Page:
The Ad Portal Era
The idea of the ad portal—a service allowing advertisers and agencies to submit ads to publishers remotely through a system that automatically checks for errors and omissions—has been around for a few years, but has taken on new importance with the spread of browser-based portal options (and the need to automate as many workflow processes as possible to increase efficiency). A process that until recently required downloading often complex software can now be accessed anywhere, by anyone, utilizing easy-to-use tools. Without fanfare, the era of the ad portal has fully arrived.
For publishers, the advantages of using ad portals are obvious. "It's really streamlined things," says Penny Sullivan, senior director of premedia services at Meredith. "By the time the ads come to us, they are good to go. In the past, files would come in, you'd open the packet and have to send it to a technical person to run it through preflighting. If they found anything wrong, they'd send it back to the person who opened it, and they would have to get on the phone [with the agency]."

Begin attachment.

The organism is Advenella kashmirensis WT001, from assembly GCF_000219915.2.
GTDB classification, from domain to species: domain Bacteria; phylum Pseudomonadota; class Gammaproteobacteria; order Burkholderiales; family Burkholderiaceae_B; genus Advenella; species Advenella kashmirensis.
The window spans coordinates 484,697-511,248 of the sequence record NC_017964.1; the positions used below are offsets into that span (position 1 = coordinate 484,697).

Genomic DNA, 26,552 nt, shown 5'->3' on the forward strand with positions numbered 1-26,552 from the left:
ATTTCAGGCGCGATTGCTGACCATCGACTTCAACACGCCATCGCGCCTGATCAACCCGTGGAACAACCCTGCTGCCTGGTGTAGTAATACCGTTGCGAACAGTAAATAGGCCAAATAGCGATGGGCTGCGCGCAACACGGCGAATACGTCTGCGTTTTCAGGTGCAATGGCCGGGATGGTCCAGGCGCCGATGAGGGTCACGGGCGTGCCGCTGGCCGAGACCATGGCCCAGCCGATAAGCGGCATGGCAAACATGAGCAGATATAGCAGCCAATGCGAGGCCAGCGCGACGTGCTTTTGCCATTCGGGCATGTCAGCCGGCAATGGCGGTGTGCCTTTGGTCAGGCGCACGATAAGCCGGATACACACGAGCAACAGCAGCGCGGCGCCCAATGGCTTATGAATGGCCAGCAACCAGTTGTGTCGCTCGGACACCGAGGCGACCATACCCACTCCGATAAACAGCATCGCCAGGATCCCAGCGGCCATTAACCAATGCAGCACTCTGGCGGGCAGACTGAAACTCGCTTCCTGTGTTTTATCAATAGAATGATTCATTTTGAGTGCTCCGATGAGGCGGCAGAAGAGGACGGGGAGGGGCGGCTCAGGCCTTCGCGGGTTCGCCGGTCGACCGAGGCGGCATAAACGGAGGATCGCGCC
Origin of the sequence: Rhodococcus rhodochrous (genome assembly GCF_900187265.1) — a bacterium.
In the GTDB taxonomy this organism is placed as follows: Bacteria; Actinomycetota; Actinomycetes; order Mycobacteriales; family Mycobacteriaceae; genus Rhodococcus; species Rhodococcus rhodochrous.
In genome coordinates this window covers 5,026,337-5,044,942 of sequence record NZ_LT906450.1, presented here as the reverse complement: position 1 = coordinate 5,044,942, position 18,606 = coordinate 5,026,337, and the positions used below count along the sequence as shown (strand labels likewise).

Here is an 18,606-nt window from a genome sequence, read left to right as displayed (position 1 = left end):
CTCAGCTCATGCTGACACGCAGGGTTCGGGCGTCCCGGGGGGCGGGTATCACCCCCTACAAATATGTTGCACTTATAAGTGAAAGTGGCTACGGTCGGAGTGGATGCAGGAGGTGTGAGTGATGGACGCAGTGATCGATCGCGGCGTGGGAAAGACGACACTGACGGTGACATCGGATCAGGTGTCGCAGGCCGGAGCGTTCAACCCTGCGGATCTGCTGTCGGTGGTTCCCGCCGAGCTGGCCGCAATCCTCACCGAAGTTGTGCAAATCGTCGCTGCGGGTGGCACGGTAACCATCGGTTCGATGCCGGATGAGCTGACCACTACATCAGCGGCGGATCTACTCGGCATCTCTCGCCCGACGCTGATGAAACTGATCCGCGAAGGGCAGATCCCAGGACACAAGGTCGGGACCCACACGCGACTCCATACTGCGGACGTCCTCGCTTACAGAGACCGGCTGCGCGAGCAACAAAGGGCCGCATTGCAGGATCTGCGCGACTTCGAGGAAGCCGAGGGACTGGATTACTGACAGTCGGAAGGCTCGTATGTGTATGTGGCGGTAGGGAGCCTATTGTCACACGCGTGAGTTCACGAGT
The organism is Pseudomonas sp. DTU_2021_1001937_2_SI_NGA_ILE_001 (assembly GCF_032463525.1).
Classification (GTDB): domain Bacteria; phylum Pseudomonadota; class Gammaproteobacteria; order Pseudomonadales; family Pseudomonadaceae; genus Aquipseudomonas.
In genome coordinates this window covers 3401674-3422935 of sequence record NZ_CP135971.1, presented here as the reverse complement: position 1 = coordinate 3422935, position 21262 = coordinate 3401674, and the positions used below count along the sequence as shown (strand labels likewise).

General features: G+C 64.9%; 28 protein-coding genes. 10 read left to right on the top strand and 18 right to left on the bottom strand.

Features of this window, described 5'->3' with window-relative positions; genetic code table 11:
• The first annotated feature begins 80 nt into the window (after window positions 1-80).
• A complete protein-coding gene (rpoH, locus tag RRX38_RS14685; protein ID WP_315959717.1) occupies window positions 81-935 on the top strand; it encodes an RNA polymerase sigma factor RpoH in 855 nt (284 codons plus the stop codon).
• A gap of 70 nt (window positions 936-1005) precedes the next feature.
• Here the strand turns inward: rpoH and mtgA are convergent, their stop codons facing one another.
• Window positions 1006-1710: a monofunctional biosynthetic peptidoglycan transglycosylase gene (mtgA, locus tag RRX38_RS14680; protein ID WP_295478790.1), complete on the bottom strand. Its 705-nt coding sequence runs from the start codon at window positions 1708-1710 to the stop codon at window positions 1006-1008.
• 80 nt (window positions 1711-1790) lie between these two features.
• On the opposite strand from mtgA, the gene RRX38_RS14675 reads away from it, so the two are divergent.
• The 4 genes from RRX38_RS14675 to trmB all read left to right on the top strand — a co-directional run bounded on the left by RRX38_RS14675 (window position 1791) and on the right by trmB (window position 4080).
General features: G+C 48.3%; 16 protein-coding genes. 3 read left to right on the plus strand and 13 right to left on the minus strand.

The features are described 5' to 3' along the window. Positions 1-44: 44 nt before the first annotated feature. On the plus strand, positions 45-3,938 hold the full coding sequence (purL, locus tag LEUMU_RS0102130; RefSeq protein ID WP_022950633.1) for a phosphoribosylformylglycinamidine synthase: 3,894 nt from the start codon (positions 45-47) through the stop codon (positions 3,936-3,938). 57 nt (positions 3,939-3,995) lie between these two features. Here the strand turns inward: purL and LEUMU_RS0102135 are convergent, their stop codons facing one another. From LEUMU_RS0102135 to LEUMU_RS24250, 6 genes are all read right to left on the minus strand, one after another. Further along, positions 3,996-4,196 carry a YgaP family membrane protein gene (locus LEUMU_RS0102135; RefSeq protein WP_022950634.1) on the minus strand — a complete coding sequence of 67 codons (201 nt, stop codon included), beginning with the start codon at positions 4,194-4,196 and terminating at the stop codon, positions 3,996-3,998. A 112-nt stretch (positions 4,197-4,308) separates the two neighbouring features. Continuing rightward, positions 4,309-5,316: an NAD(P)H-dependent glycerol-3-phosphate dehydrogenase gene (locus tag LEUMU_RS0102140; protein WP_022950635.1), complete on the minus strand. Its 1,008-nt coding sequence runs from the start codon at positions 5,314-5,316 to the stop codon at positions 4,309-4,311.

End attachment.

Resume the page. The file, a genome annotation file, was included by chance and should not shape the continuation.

All of that back and forth—with the potential for further errors and miscommunication—is now a thing of the past. "You don't need a whole staff of people for file checking," Sullivan notes. "Most of those people have been redeployed to other things."
The process works by building in tools for automated preflighting, which provides quick and efficient flagging of problems early in the submission process. "The advertiser receives an interactive preflight report, which states if anything did not meet specs and includes information on how to fix the problem," says Gary Dolgins, director of sales and marketing at Blanchard Systems Inc., owner of the SendMyAd portal used by Meredith.
Once the ad is approved by the advertiser, it's ready to be inspected by the publisher or dropped automatically into production.